At a meeting of the Consumer Goods Forum in 2010, where some major food retail chains were discussing developments in natural refrigerant refrigeration technology for new stores, there was “the elephant in the room,” recalled Harrison Horning, director of maintenance for Hannaford Supermarkets.

“It was, what are we going to do about the thousands of existing stores in the U.S.?” he said. “And it’s still the elephant in the room. Maybe by 2020, 10 years later, we’ll have an answer.”

One possible answer that Horning is starting to explore is whether self-contained display cases using propane (R290) as the refrigerant could be systematically employed in existing stores to replace cases at the end of their life. That would be a way of incorporating a natural refrigerant in the many thousands of existing stores in need of updating.

New store construction has been sparse for Hannaford in the last five years, but existing stores are in continuous need of upkeep. “A lot of the time we need to replace a few cases here, a lineup there,” said Horning. “So we’re looking to get a natural or low-impact solution that will address replacement of existing cases – not necessarily everything at once.”

To prepare for that approach, Horning is testing R290 in complete frozen-food lineups in some new stores, in combination with a glycol/water secondary loop system serving medium-temperature cases.

Hannaford was one of the pioneers of transcritical CO2in U.S. supermarkets, installing the first such system at a store in Turner, Maine, in 2013. Since then the Scarborough, Maine-based chain – now a part of the Ahold-Delhaize – has installed transcritical refrigeration in another new store, as well an existing store.

But Hannaford, like many other U.S. food retailers including Target, ALDI US and Whole Foods Market, has been widely deploying self-contained R290 cases in hundreds of stores as spot add-on or replacement merchandisers in stores mainly served by central rack systems.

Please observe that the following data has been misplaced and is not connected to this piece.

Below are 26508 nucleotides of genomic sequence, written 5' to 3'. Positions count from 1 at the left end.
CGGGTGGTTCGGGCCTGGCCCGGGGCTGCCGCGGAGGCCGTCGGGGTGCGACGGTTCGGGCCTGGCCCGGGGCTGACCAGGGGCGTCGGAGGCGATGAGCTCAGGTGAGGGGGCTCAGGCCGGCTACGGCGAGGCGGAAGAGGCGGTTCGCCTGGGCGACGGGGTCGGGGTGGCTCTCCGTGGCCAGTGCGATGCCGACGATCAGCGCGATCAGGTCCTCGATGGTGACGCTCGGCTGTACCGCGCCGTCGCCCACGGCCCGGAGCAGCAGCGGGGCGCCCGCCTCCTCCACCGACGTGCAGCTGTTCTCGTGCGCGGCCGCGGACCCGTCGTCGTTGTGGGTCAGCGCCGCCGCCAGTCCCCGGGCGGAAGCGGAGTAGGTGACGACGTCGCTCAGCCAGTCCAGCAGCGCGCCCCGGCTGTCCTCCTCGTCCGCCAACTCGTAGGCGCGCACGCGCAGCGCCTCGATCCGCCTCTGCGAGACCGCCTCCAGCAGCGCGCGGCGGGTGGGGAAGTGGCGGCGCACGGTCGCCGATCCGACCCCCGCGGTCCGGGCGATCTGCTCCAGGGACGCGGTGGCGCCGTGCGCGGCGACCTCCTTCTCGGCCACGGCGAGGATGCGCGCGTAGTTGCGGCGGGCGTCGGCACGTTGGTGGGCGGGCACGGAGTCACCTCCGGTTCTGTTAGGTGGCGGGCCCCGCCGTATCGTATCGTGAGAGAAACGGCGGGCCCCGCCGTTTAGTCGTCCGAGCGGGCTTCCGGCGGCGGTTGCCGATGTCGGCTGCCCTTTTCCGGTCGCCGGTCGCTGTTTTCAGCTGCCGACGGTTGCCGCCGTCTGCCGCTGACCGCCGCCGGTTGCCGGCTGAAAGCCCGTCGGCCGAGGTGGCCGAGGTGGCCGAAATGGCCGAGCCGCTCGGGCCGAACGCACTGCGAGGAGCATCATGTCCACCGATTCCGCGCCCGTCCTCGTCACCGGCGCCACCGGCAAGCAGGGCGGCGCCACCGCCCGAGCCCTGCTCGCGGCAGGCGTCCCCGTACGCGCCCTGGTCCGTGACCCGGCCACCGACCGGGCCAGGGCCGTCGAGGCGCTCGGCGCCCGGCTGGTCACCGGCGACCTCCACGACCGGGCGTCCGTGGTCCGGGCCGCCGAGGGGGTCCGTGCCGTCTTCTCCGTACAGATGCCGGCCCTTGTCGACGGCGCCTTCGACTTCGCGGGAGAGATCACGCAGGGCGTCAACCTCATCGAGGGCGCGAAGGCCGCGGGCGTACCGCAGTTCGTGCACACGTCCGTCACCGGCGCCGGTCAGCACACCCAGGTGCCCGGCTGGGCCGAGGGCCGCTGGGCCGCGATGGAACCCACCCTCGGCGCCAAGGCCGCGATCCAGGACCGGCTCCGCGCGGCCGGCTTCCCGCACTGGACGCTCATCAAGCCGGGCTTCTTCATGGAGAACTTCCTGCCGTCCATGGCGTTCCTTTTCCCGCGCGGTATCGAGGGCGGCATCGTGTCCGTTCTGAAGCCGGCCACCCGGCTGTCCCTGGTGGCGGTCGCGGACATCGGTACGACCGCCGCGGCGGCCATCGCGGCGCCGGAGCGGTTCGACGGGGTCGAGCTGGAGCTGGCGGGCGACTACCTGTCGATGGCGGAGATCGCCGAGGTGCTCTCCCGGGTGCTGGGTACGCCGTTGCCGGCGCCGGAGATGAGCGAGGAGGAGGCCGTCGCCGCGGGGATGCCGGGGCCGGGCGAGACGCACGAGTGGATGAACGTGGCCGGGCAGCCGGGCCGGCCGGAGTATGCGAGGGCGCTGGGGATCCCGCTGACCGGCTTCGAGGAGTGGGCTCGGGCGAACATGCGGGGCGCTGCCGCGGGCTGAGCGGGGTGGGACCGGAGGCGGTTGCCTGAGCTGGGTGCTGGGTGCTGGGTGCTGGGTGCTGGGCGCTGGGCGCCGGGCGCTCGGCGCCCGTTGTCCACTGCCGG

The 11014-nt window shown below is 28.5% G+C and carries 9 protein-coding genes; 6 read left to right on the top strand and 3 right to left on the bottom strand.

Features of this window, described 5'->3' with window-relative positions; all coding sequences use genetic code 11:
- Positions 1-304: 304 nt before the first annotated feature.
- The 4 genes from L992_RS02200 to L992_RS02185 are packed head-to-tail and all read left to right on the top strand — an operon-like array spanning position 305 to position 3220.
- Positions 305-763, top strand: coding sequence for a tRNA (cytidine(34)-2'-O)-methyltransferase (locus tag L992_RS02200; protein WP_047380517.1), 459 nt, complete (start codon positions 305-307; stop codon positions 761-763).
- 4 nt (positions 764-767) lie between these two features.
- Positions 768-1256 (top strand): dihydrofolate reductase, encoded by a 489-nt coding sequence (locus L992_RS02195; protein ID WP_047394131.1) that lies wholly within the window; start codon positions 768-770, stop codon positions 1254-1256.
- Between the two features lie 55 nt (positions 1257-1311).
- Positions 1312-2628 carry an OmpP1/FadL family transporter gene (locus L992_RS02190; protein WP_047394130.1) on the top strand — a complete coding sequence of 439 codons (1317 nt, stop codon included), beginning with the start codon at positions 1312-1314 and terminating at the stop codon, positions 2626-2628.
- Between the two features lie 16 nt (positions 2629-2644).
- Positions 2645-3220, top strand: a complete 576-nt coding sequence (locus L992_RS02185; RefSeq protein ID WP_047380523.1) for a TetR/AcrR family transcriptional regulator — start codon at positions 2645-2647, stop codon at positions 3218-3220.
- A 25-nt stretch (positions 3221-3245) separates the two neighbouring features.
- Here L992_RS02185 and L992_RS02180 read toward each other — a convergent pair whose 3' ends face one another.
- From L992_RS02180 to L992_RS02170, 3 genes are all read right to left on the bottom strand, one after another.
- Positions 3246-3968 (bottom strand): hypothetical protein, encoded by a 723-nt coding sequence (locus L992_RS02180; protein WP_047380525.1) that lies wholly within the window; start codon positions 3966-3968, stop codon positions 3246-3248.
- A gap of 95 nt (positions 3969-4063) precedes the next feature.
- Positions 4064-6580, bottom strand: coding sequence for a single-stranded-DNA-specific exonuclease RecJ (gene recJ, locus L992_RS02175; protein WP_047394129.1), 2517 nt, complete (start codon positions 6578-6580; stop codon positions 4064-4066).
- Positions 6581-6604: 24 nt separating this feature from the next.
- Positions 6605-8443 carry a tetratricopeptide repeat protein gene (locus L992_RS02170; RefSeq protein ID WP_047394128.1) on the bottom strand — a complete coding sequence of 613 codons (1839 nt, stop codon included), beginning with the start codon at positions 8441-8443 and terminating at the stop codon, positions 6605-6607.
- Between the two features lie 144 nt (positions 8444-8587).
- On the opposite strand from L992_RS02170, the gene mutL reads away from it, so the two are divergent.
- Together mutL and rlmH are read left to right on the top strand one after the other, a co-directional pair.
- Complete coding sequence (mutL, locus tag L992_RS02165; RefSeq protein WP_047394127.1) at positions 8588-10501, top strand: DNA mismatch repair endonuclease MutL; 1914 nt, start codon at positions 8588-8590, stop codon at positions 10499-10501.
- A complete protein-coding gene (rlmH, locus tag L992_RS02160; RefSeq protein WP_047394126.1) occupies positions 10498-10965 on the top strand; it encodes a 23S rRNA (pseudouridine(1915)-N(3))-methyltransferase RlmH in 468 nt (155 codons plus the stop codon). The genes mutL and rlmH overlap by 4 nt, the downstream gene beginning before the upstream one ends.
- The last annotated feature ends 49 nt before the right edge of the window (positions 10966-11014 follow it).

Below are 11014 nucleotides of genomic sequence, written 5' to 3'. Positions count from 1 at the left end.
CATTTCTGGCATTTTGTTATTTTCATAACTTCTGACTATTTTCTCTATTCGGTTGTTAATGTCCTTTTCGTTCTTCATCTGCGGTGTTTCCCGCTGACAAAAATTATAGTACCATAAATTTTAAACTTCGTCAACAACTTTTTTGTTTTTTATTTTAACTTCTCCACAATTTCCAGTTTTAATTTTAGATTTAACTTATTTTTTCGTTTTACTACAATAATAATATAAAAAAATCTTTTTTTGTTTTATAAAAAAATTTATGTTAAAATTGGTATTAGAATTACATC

Now, a growing number of U.S. retailers, including Hannaford and Lidl (both with European parents) regard R290 self-contained cases as a partial or even full-store solution in lieu of a central rack-based system. The equipment is being supplied by such manufacturers as AHT Cooling Systems USA, Hussmann and True Manufacturing, among others.

“We’re looking to get a natural or low-impact solution that will address replacement of existing cases – not necessarily everything at once.” 

Harrison Horning, Hannaford Supermarkets

The idea of testing R290 as a primary store refrigerant was proposed to Hannaford by Clive Samuels, president of Coolsys Energy Design, an engineering consulting company based in Princeton, N.J. “They said, ‘You need to try this’ and pulled up the HEB [R290 store],” said Horning. “I didn’t see this one coming.”

In July 2013, HEB (H.E. Butt Grocery, San Antonio, Texas) became the first U.S. grocer to install propane-based self-contained cases from Hussmann throughout an entire store.

Hannaford’s 20,000-sq-ft store in Mechanic Falls, Maine, which opened last year in July, offered the chain its first opportunity to test the installation of a complete lineup of low-temperature R290 cases (from Hussmann), whose excess heat is removed by a loop of glycol that’s chilled to 45°F by a R407A rack/chiller (a rack combined with a heat exchanger).